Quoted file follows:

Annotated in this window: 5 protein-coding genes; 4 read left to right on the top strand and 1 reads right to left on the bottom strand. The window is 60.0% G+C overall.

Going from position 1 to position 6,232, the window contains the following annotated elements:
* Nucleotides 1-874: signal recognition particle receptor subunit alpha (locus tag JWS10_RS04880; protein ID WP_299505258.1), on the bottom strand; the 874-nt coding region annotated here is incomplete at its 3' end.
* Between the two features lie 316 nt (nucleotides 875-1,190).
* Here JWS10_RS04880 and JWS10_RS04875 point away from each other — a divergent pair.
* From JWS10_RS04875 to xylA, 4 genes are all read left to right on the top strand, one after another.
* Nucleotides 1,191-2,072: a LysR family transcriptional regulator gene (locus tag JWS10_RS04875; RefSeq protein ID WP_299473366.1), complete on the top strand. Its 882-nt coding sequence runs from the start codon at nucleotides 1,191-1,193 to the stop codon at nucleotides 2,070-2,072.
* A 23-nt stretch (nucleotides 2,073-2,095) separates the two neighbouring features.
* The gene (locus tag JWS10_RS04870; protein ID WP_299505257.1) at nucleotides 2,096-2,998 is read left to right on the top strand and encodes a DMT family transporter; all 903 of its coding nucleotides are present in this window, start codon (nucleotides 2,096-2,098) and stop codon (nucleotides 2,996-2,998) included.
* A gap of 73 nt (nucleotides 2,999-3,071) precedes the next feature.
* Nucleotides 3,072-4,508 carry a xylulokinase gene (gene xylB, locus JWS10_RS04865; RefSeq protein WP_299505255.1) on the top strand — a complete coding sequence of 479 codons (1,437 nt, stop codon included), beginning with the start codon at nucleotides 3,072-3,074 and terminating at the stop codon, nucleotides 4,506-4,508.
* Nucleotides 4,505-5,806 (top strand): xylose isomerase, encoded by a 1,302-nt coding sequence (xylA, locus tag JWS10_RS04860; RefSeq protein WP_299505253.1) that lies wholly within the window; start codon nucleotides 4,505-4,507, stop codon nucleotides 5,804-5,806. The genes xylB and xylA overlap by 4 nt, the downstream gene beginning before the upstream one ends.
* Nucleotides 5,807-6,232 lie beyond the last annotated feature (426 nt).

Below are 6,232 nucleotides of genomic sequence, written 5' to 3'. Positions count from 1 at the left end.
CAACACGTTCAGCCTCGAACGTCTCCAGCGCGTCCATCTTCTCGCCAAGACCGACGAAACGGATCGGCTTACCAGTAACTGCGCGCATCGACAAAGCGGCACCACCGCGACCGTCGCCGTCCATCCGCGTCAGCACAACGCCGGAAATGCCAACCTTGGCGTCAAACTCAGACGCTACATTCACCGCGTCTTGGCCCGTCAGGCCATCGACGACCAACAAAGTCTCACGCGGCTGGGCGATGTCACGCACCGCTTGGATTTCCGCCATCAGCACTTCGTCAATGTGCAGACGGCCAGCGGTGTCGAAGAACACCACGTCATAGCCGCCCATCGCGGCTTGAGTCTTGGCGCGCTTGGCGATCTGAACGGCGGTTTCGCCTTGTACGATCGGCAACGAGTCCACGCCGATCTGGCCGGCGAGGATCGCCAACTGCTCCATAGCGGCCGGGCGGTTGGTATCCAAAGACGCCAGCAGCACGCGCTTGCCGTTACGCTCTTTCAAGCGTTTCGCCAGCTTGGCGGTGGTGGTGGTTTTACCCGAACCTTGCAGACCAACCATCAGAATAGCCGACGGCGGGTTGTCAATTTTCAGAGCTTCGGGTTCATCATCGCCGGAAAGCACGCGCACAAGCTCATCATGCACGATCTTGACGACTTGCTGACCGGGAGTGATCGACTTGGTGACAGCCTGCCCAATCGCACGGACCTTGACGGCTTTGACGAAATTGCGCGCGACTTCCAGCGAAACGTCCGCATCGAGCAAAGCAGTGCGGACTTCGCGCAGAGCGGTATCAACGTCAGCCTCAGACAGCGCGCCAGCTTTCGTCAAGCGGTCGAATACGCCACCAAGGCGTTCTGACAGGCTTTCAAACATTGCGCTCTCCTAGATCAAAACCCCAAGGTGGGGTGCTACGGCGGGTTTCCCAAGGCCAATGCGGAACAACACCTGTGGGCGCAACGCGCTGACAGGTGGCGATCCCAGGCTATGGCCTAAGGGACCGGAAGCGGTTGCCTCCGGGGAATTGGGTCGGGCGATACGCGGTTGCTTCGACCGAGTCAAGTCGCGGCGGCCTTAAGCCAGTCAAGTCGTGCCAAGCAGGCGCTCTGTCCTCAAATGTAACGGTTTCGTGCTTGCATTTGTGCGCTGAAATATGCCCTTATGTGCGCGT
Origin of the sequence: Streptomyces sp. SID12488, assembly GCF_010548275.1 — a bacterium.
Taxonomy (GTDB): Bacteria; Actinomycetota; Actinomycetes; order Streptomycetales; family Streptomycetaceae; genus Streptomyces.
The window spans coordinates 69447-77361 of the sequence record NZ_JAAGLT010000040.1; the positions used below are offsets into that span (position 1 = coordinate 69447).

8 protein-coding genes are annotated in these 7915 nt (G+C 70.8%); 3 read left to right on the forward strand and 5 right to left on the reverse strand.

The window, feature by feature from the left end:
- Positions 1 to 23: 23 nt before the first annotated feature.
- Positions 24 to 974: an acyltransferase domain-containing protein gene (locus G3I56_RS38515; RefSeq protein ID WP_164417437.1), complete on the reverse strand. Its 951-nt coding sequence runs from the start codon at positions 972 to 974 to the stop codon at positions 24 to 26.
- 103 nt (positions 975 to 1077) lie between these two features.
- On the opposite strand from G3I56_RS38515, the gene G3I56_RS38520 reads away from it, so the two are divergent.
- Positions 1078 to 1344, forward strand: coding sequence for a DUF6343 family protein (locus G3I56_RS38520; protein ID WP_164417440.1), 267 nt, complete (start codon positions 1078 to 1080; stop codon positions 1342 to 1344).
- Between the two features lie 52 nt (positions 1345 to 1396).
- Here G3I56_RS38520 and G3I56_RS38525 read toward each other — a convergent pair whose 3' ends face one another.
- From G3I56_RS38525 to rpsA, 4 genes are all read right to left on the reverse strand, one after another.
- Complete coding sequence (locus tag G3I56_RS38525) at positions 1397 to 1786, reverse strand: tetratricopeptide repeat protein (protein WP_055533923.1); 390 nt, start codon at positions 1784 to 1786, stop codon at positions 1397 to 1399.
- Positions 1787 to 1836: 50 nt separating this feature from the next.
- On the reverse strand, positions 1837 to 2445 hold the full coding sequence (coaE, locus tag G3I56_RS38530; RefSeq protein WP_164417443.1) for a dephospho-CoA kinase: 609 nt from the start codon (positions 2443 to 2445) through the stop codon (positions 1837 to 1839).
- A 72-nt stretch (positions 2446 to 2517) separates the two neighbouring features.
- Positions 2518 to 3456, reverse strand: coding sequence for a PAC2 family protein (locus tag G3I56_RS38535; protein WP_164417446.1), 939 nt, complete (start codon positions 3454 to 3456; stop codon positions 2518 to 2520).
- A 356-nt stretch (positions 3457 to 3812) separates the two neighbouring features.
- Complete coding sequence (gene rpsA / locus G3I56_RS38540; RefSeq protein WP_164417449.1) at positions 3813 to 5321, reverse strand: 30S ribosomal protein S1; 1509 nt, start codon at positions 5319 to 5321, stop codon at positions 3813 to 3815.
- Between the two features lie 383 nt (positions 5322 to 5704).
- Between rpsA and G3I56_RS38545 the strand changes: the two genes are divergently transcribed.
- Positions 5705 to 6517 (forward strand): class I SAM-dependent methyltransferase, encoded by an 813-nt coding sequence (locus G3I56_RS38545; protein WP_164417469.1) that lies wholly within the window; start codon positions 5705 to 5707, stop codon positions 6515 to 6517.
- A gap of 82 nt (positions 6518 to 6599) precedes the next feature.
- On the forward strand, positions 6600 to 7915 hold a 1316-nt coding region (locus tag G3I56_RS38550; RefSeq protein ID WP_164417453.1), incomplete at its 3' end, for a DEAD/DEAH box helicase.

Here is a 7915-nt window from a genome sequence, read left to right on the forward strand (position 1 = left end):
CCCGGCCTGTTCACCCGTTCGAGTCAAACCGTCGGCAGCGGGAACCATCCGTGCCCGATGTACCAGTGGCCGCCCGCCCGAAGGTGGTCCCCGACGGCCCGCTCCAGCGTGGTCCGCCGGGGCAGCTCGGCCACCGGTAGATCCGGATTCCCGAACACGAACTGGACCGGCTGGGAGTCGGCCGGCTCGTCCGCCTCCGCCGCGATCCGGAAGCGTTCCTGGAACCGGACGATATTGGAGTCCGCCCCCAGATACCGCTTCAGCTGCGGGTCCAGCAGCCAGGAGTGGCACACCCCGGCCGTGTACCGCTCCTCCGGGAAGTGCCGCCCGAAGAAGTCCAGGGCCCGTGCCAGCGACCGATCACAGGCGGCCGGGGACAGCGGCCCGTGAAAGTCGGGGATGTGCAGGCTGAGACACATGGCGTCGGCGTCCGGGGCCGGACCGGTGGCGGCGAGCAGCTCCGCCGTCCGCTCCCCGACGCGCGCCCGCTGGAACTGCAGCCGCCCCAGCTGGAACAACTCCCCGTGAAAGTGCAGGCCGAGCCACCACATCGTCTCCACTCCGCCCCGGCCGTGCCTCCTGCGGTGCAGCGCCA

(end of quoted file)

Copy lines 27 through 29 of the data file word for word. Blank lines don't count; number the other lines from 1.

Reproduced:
- Here G3I56_RS38520 and G3I56_RS38525 read toward each other — a convergent pair whose 3' ends face one another.
- From G3I56_RS38525 to rpsA, 4 genes are all read right to left on the reverse strand, one after another.
- Complete coding sequence (locus tag G3I56_RS38525) at positions 1397 to 1786, reverse strand: tetratricopeptide repeat protein (protein WP_055533923.1); 390 nt, start codon at positions 1784 to 1786, stop codon at positions 1397 to 1399.